Wednesday, September 19, 2012

When I Hit You, Baby, You Know I Make No Sense

David Wagner:


When activists plastered Chris Brown albums with the warning "This Man Beats Women," the Internet (rightfully) cheered. But now that John Lennon albums are also getting stickered, the online response is a lot more conflicted.

...Instead of denouncing Lennon's abusive history, an NME editor remarked that the stickers were merely "interesting" (it's an awkward story for the music publication to have to deal with on the same day they crowned Lennon their Ultimate Icon).

Sigh. Now, lest you misinterpret that sigh, let me remind you that I established my bonafides on this particular topic many moons ago. I've never raised my hand in anger to anyone but my brother (and c'mon, siblings, I mean, do they ever not deserve a good beating? You know how it is), and I have no respect for the Chris Browns of the world. But, you know, if his music moved me, I'd buy it. If I felt guilty about it, I'd make an equal-or-greater donation to a domestic abuse charity to make up for it. No, I just like that line that begins "Instead of denouncing..." Because what could be more timely or relevant than denouncing a man who's been dead for three decades? I mean, what if some fence-sitters on the whole abuse issue take our silence to imply consent?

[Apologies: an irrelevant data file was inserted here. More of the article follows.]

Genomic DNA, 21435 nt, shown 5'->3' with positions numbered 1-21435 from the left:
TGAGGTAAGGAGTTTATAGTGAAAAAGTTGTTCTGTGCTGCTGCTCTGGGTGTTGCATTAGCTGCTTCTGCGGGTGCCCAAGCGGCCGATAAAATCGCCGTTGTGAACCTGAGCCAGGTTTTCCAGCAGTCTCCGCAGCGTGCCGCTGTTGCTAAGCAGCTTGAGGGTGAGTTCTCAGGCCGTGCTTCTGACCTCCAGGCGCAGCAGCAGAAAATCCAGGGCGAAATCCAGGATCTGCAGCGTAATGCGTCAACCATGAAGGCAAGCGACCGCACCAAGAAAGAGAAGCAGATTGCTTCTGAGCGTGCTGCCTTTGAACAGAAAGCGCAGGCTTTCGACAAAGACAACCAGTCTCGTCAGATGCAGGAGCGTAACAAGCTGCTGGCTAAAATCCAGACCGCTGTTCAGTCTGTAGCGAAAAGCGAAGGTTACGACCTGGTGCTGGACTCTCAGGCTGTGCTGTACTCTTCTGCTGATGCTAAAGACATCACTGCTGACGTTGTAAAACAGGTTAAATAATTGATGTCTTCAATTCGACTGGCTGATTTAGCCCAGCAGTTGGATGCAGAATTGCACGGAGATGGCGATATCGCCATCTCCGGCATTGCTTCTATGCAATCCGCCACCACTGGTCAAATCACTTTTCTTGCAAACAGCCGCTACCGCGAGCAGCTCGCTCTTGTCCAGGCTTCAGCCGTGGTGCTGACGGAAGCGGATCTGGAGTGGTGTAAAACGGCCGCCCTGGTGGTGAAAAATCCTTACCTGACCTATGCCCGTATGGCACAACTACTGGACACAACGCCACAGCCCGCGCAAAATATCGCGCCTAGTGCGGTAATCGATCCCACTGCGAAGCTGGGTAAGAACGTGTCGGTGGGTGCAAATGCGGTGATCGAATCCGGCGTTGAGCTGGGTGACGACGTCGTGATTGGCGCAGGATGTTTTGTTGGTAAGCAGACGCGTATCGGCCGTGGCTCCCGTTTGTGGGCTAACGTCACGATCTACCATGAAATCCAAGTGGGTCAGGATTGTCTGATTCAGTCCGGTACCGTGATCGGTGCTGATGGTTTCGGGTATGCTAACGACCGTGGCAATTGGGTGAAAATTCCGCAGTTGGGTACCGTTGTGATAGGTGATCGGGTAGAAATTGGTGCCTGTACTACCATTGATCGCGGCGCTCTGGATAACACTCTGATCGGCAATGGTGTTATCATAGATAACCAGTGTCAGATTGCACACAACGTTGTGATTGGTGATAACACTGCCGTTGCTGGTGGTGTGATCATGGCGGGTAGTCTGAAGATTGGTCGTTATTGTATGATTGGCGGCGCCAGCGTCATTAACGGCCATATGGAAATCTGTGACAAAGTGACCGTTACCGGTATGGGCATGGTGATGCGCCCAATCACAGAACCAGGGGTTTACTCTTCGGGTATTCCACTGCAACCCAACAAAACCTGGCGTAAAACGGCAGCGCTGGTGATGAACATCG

Wagner, you may remember, is the tosser we encountered last month displaying a similar affection for symbolic, vaguely political gestures that amount to nothing of practical worth, so I'm not surprised to find him on the case. To be fair, there is a hint of a valid point there — perhaps we can wonder why brutalizing women is a capital crime when done by a thuggish young black singer but merely a peccadillo when done by a hippie icon (though, again: timeliness, relevance). To forget about fairness for a moment, we can suggest that lack of media attention to the Brown/Rihanna saga is hardly the problem and therefore an album-stickering campaign is just more insignificant white noise in the news cycle, and we can also remind everyone that art has a way of transcending the all-too-human failings of the wretched creatures that create and consume it. Don't confuse feel-good symbolism with activism.  

2 comments:

Brian M said...

Might I suggest a bonfire in which we toss all of the cultural products from history that are still enjoyed today that were produced by "sinners"? The energy crisis solved in a moment of glorious purifying flame!

The Vile Scribbler said...

Advocating outdoor burning? Tsk, tsk. Back to reeducation camp for you!